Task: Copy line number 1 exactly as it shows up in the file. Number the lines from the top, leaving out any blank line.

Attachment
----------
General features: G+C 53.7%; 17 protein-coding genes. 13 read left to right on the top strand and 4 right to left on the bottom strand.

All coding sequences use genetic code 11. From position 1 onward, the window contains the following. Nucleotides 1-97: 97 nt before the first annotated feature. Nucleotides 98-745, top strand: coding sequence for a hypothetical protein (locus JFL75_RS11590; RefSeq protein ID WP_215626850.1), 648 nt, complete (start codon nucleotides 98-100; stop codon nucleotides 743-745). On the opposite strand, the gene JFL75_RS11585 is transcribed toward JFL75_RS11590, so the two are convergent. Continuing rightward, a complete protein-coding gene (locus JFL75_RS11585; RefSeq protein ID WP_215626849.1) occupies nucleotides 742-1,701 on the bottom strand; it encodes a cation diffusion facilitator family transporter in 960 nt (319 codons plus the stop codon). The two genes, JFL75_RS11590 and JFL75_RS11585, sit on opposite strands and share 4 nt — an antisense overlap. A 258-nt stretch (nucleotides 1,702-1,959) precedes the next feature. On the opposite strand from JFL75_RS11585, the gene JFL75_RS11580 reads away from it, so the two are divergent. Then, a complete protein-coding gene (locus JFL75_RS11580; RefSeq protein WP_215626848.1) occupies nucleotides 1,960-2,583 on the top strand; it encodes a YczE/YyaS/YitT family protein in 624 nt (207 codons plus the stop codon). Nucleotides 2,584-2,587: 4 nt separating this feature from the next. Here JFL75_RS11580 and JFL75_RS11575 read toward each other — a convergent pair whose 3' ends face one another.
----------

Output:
General features: G+C 53.7%; 17 protein-coding genes. 13 read left to right on the top strand and 4 right to left on the bottom strand.